30 Jul 2019

T 0237/15 - Optimum dosage regimen is routine

Key points

  • The determination of the optimum dosage regimen required to achieve the therapeutic effect in the (human) patient is a matter of routine experimentation for the skilled person. Such routine tests do not require inventive skill and can consequently not establish an inventive step." 
  • The step from pre-clinical animal studies to clinical studies involving human patients is an unavoidable step when developing a new medicament. In the present case, the skilled person, aware of the complete disclosure of [D2], would take this step with a reasonable expectation of success. This expectation of success is based on the teaching of [D2], which discloses that SAHA was successfully used in the treatment of solid tumours in human patients (administered intravenously) [rather than orally as in the claim].  Consequently, a skilled person, in the knowledge that SAHA is bioavailable when given orally in animal studies [this is also described in D2] and having been given the information that SAHA achieves effective treatment in humans when introduced directly into the blood stream, would expect an effective treatment also for oral administration in human patients."





EPO T 0237/15 -  link

While the clinical trials with SAHA rely on intravenous administration of the drug (see reference 91 of document (2), which is on file as document (11)), the animal studies described in the passage on page 199, right-hand column, third paragraph, disclose successful treatment of rats or mice by oral administration of SAHA. In view of the effects achieved in these animal tests, i.e. the suppression of tumour growth in rats or mice, there remain no doubts that SAHA is bioavailable when given orally.


These animal studies are thus the most promising starting point in the assessment of inventive step. Since document (2) discloses specific studies involving SAHA, other parts of document (2) which relate to other HDAC inhibitors or discuss more general aspects are not relevant for the present decision.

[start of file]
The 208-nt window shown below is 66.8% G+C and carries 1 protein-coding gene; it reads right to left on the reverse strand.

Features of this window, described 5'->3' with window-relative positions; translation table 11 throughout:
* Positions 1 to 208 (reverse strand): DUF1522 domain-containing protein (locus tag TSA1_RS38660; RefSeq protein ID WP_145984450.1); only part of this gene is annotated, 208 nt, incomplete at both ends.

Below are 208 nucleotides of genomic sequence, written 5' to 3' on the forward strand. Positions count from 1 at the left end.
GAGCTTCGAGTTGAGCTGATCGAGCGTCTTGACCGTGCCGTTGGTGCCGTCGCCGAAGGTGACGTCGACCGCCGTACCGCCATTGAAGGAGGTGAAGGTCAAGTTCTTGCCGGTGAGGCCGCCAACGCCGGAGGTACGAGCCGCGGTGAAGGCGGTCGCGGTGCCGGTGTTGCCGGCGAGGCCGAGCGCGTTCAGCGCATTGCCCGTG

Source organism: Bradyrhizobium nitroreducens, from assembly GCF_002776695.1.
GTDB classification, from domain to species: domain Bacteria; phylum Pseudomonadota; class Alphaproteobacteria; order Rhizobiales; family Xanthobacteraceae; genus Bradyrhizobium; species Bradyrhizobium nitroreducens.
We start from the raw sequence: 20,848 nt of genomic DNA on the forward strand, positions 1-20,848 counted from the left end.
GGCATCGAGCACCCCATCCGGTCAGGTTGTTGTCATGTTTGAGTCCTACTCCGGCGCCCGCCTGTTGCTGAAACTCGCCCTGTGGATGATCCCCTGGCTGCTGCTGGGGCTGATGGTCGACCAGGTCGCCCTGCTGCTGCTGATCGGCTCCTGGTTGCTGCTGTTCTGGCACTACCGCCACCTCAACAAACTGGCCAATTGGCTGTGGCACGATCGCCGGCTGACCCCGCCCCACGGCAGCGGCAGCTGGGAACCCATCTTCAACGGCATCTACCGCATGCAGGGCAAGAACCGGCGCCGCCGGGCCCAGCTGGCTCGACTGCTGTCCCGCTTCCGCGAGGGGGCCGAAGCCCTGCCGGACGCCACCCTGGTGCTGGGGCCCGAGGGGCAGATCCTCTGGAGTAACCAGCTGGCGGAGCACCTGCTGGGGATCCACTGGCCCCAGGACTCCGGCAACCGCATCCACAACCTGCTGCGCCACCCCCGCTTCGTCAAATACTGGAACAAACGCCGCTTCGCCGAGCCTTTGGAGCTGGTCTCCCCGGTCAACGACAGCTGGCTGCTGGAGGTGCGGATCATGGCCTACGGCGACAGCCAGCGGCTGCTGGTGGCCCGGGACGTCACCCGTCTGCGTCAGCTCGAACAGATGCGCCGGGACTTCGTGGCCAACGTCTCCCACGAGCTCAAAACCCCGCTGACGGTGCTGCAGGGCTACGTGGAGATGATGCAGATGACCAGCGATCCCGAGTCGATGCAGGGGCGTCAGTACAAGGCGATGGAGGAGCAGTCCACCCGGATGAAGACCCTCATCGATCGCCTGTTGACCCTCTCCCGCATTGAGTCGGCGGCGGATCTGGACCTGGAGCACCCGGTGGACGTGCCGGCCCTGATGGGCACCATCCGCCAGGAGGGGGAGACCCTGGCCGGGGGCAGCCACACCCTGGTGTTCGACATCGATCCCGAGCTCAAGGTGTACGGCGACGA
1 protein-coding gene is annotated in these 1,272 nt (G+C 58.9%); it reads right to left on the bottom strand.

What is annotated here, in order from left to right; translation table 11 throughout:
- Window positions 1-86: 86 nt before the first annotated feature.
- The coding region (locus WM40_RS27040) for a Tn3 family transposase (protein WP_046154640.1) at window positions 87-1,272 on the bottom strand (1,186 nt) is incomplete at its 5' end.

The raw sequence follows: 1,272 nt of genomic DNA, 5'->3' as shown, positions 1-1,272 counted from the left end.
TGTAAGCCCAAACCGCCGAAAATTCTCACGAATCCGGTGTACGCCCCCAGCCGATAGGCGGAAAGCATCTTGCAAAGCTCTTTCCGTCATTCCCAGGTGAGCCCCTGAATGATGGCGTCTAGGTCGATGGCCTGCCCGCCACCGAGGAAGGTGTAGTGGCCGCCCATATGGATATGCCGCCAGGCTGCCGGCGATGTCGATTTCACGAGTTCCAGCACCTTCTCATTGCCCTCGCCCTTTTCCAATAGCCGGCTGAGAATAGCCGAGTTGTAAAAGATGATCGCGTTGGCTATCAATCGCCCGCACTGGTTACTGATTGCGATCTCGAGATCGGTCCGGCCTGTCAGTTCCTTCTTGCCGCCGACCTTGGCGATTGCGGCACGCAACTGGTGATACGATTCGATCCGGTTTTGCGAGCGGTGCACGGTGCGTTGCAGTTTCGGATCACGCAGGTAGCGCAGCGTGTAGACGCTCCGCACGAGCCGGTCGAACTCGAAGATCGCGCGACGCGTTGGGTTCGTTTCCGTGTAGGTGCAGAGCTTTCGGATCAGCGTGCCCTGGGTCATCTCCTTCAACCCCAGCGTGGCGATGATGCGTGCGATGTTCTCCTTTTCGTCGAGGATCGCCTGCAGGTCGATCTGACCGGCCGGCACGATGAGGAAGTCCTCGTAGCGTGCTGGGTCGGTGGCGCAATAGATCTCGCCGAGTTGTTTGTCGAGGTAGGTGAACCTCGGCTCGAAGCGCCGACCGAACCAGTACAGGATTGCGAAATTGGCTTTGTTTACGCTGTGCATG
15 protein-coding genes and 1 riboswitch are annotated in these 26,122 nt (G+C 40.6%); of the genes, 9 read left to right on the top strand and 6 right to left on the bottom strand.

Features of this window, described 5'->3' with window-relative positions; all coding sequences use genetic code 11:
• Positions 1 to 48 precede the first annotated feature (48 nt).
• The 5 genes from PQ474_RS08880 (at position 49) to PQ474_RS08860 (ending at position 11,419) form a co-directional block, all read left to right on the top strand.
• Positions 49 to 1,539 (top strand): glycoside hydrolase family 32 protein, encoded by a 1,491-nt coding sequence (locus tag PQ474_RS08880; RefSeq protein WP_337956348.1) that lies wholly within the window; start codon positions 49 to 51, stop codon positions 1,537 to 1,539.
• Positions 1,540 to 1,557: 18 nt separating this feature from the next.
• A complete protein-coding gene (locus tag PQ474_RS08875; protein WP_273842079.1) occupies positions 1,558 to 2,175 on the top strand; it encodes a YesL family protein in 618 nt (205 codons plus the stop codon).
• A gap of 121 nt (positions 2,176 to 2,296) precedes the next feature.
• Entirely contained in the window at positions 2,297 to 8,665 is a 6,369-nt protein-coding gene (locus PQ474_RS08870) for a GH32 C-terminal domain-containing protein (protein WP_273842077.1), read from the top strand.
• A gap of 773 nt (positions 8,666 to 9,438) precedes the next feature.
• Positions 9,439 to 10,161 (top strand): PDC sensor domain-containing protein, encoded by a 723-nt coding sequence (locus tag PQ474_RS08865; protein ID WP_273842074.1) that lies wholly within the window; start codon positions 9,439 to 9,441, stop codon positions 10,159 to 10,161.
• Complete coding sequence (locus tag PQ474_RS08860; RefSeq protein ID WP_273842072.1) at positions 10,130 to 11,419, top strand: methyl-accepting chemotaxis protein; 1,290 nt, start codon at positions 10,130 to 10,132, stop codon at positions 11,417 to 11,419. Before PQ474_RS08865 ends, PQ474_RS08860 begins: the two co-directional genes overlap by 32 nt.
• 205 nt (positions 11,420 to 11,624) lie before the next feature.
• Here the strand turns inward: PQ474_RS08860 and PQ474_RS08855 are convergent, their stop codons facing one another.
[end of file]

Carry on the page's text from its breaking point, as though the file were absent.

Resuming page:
4.3 The difference between the subject-matter of claim 1 of the main request [and D2] is thus the dosage regimen, in particular the dose, and, potentially, the type of patient.


Consequently, the technical problem is the provision of a treatment regimen for human patients based on oral administration of SAHA.
4.5 The problem has been solved. Reference is made to the data in the patent in suit.
4.6 It remains to assess whether the solution proposed in claim 1 of the main request is obvious.
4.6.1 The step from pre-clinical animal studies to clinical studies involving human patients is an unavoidable step when developing a new medicament. In the present case, the skilled person, aware of the complete disclosure of document (2), would take this step with a reasonable expectation of success. This expectation of success is based on the teaching of page 200, right-hand column, first paragraph, which discloses that SAHA was successfully used in the treatment of solid tumours in human patients (administered intravenously). Consequently, a skilled person, in the knowledge that SAHA is bioavailable when given orally in animal studies and having been given the information that SAHA achieves effective treatment in humans when introduced directly into the blood stream, would expect an effective treatment also for oral administration in human patients.
The determination of the optimum dosage regimen required to achieve the therapeutic effect in the (human) patient is a matter of routine experimentation for the skilled person. Such routine tests do not require inventive skill and can consequently not establish an inventive step.

No comments:

Post a Comment

Do not use hyperlinks in comment text or user name. Comments are welcome, even though they are strictly moderated (no politics). Moderation can take some time (I don't get emails about comments to be approved).